When we analyse the kinetic chain motion of the punch, there is an obvious contribution from the rotation of the hips and trunk. More proficient punchers tend to have superior utilization of these rotational elements, as the greater movement that occurs allows for greater force production and also allows the athlete to function more within their limits of range, where they likely exhibit greater strength and power. While this may be simply due to technical proficiency, it is also hypothesized that range of motion may also be an important contributing factor.


Sometimes it is useful to utilise knowledge from mechanically similar sports, and this study of golfers provides us with some interesting insights. 2 groups of golfers (=25), categorised as “proficient” or “average” based on their PGA handicap index, underwent analysis of their swing, as well as measurement of trunk, hip and shoulder range of motion.


Proficient golfers demonstrated superior range of motion in all 3 transverse plane measurements (trunk rotation, hip total rotation, shoulder total rotation). Hip rotation accounted for 48% of the variability in ball speed and 45% of the variability in ball distance. Trunk/pelvis separation was also greater in proficient golfers.


There was no difference in flexibility in other planes (sagittal and frontal) between groups. 


Due to the mechanical similarities between a punch and a golf swing, this research suggests that fighters should also endeavour to optimise hip and trunk movement to improve power in the punch. 


O’Mahoney, Catherine Ann, Karl F. Orishimo, Ian J. Kremenic, and Stephen J. Nicholas. “The Importance of Transverse Plane Flexibility for Proficiency in Golf.” In 2020 Combined Sections Meeting (CSM). APTA, 2020.


#rotation #biomechanics #punchingpower #boxing #karate #golf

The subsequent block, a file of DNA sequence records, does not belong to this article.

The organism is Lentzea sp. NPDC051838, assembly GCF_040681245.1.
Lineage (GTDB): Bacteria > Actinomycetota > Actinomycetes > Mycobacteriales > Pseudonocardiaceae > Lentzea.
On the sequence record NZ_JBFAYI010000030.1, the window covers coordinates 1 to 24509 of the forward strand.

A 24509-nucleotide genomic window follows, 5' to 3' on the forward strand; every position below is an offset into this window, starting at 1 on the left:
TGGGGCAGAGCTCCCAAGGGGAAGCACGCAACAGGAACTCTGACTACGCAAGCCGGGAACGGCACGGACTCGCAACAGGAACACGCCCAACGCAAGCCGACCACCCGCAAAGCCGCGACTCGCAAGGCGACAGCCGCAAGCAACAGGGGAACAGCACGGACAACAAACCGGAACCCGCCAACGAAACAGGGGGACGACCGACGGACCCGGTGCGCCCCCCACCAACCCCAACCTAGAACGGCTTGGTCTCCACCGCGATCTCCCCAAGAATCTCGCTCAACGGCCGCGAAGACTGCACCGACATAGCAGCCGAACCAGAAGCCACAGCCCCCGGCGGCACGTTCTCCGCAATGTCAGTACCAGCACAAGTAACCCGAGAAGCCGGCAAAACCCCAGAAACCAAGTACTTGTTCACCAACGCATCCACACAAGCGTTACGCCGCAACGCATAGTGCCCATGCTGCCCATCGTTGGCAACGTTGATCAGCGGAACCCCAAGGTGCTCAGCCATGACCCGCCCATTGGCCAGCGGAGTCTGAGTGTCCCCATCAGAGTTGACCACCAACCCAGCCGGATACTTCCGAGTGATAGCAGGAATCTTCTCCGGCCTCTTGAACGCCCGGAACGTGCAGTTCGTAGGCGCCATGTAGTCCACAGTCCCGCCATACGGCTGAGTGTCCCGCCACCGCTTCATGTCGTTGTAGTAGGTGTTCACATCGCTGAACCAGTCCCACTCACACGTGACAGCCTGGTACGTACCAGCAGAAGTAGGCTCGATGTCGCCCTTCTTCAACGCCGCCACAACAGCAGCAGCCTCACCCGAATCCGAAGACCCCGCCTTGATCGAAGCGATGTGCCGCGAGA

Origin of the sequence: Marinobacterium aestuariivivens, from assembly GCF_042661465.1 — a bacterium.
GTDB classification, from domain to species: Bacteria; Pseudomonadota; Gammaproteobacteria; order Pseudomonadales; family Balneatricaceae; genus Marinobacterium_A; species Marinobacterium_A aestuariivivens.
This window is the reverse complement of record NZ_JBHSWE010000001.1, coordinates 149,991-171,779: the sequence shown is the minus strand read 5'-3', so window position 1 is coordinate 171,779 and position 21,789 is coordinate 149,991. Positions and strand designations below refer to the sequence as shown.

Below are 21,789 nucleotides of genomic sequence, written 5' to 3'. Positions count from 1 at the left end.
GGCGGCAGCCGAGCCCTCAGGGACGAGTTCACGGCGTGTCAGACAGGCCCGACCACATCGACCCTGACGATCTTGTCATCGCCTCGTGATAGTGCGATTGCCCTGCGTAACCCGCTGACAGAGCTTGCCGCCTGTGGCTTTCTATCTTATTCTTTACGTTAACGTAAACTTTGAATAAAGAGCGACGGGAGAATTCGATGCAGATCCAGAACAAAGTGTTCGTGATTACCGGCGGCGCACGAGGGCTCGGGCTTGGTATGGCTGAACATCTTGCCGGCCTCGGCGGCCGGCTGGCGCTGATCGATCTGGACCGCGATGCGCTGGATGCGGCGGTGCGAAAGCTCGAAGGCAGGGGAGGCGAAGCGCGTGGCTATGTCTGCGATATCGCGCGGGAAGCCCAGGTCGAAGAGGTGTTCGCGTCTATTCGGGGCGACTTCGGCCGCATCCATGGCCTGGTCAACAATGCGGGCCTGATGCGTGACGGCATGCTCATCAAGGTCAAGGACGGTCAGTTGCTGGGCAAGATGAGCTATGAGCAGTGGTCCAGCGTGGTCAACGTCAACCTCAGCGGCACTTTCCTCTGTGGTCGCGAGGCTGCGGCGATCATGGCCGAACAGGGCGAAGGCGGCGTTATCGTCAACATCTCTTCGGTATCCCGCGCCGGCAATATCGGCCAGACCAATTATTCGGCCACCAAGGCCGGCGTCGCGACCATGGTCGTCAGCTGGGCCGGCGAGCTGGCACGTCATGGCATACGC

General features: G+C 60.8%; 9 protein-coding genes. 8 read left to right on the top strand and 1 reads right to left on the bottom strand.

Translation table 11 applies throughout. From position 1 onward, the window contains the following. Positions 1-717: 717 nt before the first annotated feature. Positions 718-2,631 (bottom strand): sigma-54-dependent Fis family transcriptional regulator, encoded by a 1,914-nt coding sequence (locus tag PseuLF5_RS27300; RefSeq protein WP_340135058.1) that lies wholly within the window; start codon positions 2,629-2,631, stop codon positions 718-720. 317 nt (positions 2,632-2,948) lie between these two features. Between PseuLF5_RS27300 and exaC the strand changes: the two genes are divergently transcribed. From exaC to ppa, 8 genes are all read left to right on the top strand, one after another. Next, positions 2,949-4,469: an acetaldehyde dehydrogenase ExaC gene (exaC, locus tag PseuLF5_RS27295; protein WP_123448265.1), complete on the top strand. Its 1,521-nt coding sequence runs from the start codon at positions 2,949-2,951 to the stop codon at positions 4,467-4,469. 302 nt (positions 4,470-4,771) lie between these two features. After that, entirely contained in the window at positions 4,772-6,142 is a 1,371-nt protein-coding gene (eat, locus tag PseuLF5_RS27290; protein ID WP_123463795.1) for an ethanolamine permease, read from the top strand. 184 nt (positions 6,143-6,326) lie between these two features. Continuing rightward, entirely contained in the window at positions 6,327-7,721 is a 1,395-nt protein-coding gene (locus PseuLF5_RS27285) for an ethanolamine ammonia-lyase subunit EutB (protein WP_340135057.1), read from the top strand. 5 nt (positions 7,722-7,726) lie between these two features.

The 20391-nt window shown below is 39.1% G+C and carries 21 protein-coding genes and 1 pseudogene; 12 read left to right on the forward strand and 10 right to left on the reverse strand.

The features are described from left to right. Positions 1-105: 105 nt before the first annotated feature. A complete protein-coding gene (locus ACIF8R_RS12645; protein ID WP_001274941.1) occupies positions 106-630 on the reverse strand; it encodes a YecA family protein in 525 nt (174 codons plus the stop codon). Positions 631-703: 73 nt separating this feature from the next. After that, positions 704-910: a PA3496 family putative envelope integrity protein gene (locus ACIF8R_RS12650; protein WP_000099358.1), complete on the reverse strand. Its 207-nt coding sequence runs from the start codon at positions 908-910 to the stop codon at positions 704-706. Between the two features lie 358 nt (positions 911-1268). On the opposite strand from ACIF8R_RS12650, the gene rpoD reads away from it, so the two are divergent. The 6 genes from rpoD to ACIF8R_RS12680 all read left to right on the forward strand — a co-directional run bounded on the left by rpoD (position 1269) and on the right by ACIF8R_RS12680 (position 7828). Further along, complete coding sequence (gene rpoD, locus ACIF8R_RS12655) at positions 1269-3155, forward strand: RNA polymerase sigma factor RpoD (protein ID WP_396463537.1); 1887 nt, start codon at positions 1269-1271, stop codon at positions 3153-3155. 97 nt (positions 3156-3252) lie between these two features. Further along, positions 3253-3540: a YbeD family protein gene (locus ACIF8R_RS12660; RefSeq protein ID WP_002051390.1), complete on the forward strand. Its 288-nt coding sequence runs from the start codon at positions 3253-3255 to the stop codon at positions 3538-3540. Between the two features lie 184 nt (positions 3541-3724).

About the author

Sam Gilbert

Sam Gilbert is a registered physiotherapist with the Australian Physiotherapy Association (APA) and certified strength and conditioning specialist (CSCS) with the National Strength and Conditioning Association (NSCA). He holds a bachelor’s degree in Physiotherapy from Latrobe university (Melbourne, Australia) and a master’s degree in Exercise Science (Strength and Conditioning) from Edith Cowan University (Perth, Australia).

A 3rd Dan black belt in Shinkyokushinkai Karate under the World Karate Organisation (WKO), Sam participated for over 20 years in full contact competition, winning multiple state and national titles, and culminating in a 4th place in the heavyweight division of the Shinkyokushinkai World Cup in 2009.

As the co-founder and clinical director of Club 360, the premier multi-disciplinary health and fitness center in Tokyo, Japan, Sam has combined his practical experience with an in-depth study of sports performance in relation to combat sports, and strives to help other combat athletes reach their full competitive potential, whilst at the same time decreasing injury risk and increasing competition and training potential.

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By Sam Gilbert